Thanks for taking the time to respond, Mike – I appreciate your opinion!

  • Anonymous

    Woo, respectful disagreement and thoughtful explanation of view points, one could feel really honored to be a member of this profession. Thank you.

    • Kevin Powe

      Thanks for the kind words, @BunnyShank:disqus ! I definitely feel honored to be myself, so I’m glad to hear that.

  • Paul Strikwerda

    “Flawed thinking,” “presumptuous,” “outright offensive,” “Dressing up a political or moral preference in dodgy neuroscience,” “bordering on arrogance”…

    Those are strong words reflecting strong feelings, Kevin. I want to thank you for being one of the few colleagues who had the guts to enter the debate on voice-overs and ultra-violent video games. It’s a topic I care a great deal about and I’m glad it struck a nerve. 

    You wrote: 

    “(…) there’s no research (that I’m aware of) that suggests that we’re actively influenced by all of the information we process.”

    I believe that we don’t need a professor to tell us that the smell of a favorite food or a repulsive stench elicits a physical reaction. That’s our body being actively influenced by the information we process.

    We don’t need a scientist to prove to us that listening to certain music or poetry influences our heart rate and blood pressure, and can even cause our eyeballs to leak. 

    External events influence our internal state non-stop. It’s a fact of life. If we wouldn’t respond to them, we’d probably be dead by the end of the day. 

    Living is a process of learning. It’s a process of adapting to external and internal stimuli. How we adapt to these stimuli and to what extent we allow ourselves to be influenced by them, differs from person to person and from context to context. 

    Significant emotional events have the potential to literally transform our thinking and our actions (for better or for worse). For instance, my former father-in-law’s outlook on life was forever changed after he was detained in a Japanese POW camp during the Second World War. 

    If I’m correct, part of your argument revolves around the fact that you feel that the evidence for a direct link between an increase in violent thoughts and behavior in people playing violent video games, is unscientific.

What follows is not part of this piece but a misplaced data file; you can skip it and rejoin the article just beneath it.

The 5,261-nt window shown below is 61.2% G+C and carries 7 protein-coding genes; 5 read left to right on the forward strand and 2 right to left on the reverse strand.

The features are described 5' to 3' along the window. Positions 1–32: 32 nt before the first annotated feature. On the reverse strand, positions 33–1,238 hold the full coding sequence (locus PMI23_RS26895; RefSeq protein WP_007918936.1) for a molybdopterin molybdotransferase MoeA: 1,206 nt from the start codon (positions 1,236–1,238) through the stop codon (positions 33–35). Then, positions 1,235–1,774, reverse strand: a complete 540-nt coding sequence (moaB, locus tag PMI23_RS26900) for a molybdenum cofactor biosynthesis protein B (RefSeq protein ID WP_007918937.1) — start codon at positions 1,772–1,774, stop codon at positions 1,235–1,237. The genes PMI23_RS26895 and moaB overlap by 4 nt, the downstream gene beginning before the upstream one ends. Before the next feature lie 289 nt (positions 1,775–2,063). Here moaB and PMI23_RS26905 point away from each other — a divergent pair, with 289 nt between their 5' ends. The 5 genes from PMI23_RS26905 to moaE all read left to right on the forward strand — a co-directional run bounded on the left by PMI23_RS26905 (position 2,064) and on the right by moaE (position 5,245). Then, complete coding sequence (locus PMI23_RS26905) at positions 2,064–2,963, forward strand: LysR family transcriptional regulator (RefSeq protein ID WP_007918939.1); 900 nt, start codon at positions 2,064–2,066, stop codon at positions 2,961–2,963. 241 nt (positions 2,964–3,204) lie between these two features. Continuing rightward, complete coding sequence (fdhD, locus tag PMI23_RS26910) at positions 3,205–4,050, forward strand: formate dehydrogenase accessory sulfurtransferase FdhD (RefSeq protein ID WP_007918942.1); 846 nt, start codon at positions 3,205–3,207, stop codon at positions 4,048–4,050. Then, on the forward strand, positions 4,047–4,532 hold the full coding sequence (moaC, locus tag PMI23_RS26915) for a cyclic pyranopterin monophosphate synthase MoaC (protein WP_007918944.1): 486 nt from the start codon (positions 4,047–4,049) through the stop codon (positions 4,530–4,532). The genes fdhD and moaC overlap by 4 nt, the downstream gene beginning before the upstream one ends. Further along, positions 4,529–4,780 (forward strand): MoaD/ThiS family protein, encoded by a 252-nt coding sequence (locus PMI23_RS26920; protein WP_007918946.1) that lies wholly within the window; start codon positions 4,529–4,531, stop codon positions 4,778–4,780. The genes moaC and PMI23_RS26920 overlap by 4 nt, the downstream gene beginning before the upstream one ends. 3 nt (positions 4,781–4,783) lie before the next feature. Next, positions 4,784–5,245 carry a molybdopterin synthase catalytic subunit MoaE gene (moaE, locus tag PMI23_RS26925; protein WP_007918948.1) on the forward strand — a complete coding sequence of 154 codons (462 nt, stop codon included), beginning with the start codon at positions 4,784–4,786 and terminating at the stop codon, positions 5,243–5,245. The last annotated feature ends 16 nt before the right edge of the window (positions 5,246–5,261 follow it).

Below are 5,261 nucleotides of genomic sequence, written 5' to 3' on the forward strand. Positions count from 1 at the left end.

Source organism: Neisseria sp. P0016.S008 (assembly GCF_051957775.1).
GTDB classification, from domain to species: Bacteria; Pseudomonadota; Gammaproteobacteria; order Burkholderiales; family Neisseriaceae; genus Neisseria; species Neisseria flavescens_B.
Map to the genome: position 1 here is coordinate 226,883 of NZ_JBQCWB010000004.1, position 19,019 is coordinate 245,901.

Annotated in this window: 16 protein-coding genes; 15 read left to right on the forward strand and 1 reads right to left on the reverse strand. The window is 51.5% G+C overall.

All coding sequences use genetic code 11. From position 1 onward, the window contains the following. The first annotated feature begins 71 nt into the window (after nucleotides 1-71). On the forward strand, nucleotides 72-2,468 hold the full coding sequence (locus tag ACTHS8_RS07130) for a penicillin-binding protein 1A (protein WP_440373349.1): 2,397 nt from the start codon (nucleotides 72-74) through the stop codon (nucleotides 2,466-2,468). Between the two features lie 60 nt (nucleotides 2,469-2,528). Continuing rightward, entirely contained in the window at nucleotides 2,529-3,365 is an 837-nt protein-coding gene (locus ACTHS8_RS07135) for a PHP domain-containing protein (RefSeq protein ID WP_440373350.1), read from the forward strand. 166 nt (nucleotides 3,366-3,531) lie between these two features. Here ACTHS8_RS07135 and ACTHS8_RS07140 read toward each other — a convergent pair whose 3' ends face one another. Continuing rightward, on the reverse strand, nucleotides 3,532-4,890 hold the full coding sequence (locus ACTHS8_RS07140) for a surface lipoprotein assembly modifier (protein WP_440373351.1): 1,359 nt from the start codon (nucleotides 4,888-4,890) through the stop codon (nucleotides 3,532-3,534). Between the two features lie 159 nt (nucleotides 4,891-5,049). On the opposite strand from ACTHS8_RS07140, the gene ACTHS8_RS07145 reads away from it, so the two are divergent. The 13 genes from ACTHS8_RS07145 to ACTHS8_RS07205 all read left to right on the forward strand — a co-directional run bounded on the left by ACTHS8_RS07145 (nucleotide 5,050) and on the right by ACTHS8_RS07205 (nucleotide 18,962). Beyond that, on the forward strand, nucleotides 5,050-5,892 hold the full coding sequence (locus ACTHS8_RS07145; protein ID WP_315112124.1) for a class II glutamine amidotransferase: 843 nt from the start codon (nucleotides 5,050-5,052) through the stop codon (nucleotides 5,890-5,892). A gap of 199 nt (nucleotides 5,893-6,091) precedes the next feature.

In “It’s just a game,” I have acknowledged that the scientific community is not in agreement, citing a number of conflicting studies and scholars. You seem to suggest that the studies pointing at a link between increased violent thoughts and behavior and violent video games, are “flawed”and “prone to manipulation in order to produce a desired result”.

    I could just as easily have argued the opposite, but that would have been manipulative. Instead, I agree with the president and vice president that more study is needed. There are many factors influencing human behavior, and to isolate violent video games and make them the source of all evil, would be rather silly and shortsighted. Yet, I’m not prepared to take the opposite view, declaring them to be totally harmless entertainment, ready-made for (as you say) cheerful consumption.

    In your opinion, I have painted “a picture of voice artists who are involved in this work as unscrupulous, ignoring the harm they are most definitely doing in exchange for fame and money.”

    That statement is incorrect on three accounts. I already pointed out that I believe the evidence about the possible harmful effects is inconclusive. I never called my colleagues “unscrupulous.” Lastly, I did not single out the pursuit of fame and money as the only reason for voice actors to voice these violent video games. 

    I don’t mind my colleagues making an honest buck voicing video games. I do believe that ultra-violent video games are an example of what vice president Biden called “the coarsening of our culture,” and I think the time is right to have a discussion about the nature of these games and the role our profession plays in the making of them. 

    I also think it’s worthwhile to talk about how we can best utilize this phenomenal technology that makes today’s video games so incredibly powerful, addictive and engaging. I’m glad you were able to find a few games that appear to be non-violent. I’d like to see more of them and I’d be happy to lend my voice to these games. 

    And finally, as a blogger, I never claim to “start prescribing objective value to something” based on my subjective opinion. I don’t believe in objectivity, period. What something means to someone is by definition subjective. Also, I did not advocate “censorship to remove the things we find no value in personally.” As human beings we have the ability to distinguish between what we find useful and useless, based on personal criteria.

    I do worry and wonder why people are drawn to certain games I find utterly repulsive. Inspired by Phil Keohgan’s No Opportunity Wasted (, I try to live a life in which every moment matters. I can’t see the benefits of wasting hours and hours in front of a screen, blasting zombies to smithereens. 

    • Kevin Powe

      First of all, thank you for your patience in waiting for a reply, Paul. I’ve been earnestly chewing over this for the last few months. I’m replying finally to give you the courtesy of a response rather than out of a wish to have the last word. I appreciate tremendously both the tone of your response here, and the time you’ve taken in responding.